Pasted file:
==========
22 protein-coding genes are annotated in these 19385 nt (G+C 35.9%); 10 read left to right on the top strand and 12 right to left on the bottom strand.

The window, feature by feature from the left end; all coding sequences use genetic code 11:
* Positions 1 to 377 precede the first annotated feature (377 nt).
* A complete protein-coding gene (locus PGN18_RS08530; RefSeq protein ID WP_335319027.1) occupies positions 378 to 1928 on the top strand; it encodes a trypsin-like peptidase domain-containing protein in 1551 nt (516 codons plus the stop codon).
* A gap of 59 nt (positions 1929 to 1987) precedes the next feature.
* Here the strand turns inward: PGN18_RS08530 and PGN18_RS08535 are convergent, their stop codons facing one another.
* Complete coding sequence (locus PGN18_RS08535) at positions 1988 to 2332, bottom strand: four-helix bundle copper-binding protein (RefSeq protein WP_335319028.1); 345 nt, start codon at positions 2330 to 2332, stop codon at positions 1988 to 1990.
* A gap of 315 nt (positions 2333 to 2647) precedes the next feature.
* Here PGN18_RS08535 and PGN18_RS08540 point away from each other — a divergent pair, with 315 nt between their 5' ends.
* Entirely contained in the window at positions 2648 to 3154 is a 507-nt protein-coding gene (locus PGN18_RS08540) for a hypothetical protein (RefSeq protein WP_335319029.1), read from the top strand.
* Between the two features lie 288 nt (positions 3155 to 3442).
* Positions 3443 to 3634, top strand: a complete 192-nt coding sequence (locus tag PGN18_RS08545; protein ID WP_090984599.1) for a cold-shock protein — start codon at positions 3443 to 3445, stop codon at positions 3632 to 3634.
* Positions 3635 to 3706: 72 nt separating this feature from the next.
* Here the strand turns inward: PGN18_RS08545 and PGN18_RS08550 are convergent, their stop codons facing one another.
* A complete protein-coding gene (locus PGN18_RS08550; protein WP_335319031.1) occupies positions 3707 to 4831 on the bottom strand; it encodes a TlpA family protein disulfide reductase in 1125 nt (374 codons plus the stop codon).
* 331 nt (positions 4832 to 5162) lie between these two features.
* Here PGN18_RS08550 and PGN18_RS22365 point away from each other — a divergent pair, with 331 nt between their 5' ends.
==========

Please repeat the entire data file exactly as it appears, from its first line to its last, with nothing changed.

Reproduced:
22 protein-coding genes are annotated in these 19385 nt (G+C 35.9%); 10 read left to right on the top strand and 12 right to left on the bottom strand.

The window, feature by feature from the left end; all coding sequences use genetic code 11:
* Positions 1 to 377 precede the first annotated feature (377 nt).
* A complete protein-coding gene (locus PGN18_RS08530; RefSeq protein ID WP_335319027.1) occupies positions 378 to 1928 on the top strand; it encodes a trypsin-like peptidase domain-containing protein in 1551 nt (516 codons plus the stop codon).
* A gap of 59 nt (positions 1929 to 1987) precedes the next feature.
* Here the strand turns inward: PGN18_RS08530 and PGN18_RS08535 are convergent, their stop codons facing one another.
* Complete coding sequence (locus PGN18_RS08535) at positions 1988 to 2332, bottom strand: four-helix bundle copper-binding protein (RefSeq protein WP_335319028.1); 345 nt, start codon at positions 2330 to 2332, stop codon at positions 1988 to 1990.
* A gap of 315 nt (positions 2333 to 2647) precedes the next feature.
* Here PGN18_RS08535 and PGN18_RS08540 point away from each other — a divergent pair, with 315 nt between their 5' ends.
* Entirely contained in the window at positions 2648 to 3154 is a 507-nt protein-coding gene (locus PGN18_RS08540) for a hypothetical protein (RefSeq protein WP_335319029.1), read from the top strand.
* Between the two features lie 288 nt (positions 3155 to 3442).
* Positions 3443 to 3634, top strand: a complete 192-nt coding sequence (locus tag PGN18_RS08545; protein ID WP_090984599.1) for a cold-shock protein — start codon at positions 3443 to 3445, stop codon at positions 3632 to 3634.
* Positions 3635 to 3706: 72 nt separating this feature from the next.
* Here the strand turns inward: PGN18_RS08545 and PGN18_RS08550 are convergent, their stop codons facing one another.
* A complete protein-coding gene (locus PGN18_RS08550; protein WP_335319031.1) occupies positions 3707 to 4831 on the bottom strand; it encodes a TlpA family protein disulfide reductase in 1125 nt (374 codons plus the stop codon).
* 331 nt (positions 4832 to 5162) lie between these two features.
* Here PGN18_RS08550 and PGN18_RS22365 point away from each other — a divergent pair, with 331 nt between their 5' ends.